Speeches and Floor Statements
Statement of Congressman Chris Van Hollen on the Conference Report of the Patriot Act
Mr. Chairman, I rise to explain my decision to vote against the Conference Report on the Patriot Act. Some of the provisions that are being reauthorized in this bill provide law enforcement officials with important tools that may be helpful in detecting and disrupting terrorist activities. I support those provisions. Other provisions, however, fail to provide adequate safeguards to ensure that the privacy rights of innocent citizens are protected. It is very important that, in our effort to defend the liberties that Americans cherish, we not enact measures that erode the very freedoms we seek to protect. We can ensure that the government has the necessary surveillance powers without sacrificing the privacy rights of Americans.
The Conference Report falls short in a number of areas. Let me focus on two of these issues---the inadequate checks on the National Security Letters and the Foreign Intelligence Surveillance Act court orders.
The “National Security Letters” provision:
It provides no judicial review of a National Security Letter gag order. This is a departure from current law which allows the recipient of such a Letter to challenge it in court. The conference agreement requires the court to accept the government’s assertion as “conclusive.”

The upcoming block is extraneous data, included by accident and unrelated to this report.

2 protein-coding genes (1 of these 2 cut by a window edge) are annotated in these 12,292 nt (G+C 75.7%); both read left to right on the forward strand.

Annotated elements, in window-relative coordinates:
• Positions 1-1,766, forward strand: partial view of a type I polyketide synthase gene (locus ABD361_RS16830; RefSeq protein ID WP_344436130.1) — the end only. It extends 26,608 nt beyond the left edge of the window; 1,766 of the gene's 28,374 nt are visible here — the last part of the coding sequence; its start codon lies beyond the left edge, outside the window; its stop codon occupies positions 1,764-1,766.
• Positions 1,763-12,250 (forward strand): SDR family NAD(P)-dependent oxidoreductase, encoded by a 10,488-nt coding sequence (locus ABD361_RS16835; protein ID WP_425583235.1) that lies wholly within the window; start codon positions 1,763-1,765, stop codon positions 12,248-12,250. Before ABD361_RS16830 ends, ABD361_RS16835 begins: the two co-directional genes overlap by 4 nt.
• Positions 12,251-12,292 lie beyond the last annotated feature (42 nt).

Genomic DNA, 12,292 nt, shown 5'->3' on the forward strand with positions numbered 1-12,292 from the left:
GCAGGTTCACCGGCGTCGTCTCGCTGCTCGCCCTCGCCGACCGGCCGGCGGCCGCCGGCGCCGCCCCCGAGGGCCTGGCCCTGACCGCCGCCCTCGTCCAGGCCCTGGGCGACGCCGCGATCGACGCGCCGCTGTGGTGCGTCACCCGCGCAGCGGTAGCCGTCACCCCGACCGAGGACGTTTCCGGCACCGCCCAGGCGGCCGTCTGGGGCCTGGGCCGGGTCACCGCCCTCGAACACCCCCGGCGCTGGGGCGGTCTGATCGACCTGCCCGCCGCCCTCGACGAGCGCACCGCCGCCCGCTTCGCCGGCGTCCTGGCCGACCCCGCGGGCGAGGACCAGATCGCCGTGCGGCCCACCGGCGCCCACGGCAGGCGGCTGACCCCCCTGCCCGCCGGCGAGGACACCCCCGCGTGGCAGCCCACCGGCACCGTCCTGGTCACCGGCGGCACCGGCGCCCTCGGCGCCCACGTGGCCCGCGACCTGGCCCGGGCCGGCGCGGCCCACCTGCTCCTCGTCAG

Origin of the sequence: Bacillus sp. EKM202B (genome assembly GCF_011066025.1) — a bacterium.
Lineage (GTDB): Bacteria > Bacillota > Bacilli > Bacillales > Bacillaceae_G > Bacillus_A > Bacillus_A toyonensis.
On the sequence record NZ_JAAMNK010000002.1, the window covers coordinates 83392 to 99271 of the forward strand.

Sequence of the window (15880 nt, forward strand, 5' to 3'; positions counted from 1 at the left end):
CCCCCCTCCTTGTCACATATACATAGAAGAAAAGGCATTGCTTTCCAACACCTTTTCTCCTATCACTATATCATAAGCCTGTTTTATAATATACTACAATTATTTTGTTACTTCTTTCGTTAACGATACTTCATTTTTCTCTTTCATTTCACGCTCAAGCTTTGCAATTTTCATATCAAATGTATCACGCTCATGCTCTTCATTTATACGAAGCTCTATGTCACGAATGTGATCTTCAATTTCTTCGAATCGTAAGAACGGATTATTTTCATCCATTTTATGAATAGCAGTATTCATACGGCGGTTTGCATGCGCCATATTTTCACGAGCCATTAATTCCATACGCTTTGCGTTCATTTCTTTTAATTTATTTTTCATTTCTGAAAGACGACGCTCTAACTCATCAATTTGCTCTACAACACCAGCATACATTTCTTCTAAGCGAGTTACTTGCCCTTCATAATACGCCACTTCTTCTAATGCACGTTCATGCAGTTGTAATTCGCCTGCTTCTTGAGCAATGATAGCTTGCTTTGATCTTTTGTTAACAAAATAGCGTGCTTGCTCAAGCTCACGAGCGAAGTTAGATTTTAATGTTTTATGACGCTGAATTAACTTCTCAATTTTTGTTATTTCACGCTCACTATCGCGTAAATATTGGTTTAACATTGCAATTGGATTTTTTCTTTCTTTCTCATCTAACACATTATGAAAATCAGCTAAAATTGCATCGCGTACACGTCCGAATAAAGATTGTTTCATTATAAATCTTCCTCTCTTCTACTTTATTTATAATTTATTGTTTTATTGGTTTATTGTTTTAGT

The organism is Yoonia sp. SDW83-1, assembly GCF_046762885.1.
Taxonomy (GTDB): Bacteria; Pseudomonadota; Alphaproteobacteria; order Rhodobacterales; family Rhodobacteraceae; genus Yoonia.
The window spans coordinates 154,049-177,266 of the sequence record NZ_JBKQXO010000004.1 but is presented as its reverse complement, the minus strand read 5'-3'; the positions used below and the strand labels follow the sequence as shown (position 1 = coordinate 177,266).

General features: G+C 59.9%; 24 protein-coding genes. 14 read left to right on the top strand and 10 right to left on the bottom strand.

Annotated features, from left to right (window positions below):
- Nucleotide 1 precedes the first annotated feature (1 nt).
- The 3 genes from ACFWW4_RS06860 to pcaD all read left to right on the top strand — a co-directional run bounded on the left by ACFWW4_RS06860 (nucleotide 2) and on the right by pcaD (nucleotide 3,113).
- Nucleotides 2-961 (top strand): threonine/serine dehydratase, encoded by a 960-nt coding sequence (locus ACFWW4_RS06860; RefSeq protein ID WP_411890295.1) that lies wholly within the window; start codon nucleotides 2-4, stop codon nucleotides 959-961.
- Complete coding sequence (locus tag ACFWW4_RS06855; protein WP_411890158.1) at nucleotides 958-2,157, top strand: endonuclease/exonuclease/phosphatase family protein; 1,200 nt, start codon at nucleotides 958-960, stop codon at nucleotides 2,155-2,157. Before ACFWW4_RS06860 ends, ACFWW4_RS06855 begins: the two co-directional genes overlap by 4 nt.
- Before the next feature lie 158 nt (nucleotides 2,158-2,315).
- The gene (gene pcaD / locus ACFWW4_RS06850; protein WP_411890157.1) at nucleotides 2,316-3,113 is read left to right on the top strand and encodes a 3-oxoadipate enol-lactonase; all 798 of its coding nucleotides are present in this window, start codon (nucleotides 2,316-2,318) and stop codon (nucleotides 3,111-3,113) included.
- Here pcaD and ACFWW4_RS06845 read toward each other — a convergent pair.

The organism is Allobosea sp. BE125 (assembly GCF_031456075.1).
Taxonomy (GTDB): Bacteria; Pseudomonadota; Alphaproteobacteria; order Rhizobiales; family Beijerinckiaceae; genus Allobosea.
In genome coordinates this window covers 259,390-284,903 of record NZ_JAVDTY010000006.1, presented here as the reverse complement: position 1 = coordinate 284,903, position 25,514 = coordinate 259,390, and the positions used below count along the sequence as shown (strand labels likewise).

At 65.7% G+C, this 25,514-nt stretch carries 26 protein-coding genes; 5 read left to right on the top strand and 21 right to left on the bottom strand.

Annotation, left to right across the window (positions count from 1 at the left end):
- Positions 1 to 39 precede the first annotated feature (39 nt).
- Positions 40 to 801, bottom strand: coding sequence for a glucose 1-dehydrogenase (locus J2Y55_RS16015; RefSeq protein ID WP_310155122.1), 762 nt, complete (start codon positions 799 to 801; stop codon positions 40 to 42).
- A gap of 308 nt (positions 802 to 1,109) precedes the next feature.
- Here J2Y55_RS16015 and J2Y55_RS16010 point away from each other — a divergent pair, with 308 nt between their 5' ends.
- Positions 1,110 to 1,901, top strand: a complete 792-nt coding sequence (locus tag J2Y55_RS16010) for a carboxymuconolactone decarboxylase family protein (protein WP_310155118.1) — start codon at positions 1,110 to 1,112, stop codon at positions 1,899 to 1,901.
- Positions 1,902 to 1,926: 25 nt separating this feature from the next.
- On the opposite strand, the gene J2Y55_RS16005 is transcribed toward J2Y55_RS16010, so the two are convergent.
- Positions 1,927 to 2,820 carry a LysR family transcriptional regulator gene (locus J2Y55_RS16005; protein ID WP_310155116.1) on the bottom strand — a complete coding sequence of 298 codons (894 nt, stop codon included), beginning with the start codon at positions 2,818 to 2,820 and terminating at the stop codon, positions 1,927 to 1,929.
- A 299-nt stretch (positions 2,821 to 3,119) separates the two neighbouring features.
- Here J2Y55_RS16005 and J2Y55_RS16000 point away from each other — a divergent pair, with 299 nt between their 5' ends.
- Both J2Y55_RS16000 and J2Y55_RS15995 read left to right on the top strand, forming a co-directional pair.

Moreover, the conference report allows the government to maintain information gathered from the National Security Letters to be kept forever in government databases.
“Foreign Intelligence Surveillance Act” (FISA) Court Orders for Tangible Things (Section 215):
Unlike the Senate bill, the Conference Report allows the government to obtain personal information on a mere showing of “relevance,” thereby striking the safeguard contained in the Senate passed bill that required a three-part test. This allows the government to obtain this information without demonstrating that the information that they are seeking has some connection to a terrorist or a spy.
The conference report does not permit the recipient of a section 215 order to challenge its automatic, permanent gag order. Courts have held that similar restrictions violate the First Amendment of the Constitution.
Finally, the conference report allows the government to use secret evidence to oppose a judicial challenge to a section 215 order. The court must review any government submission in secret, whether or not it contains classified material.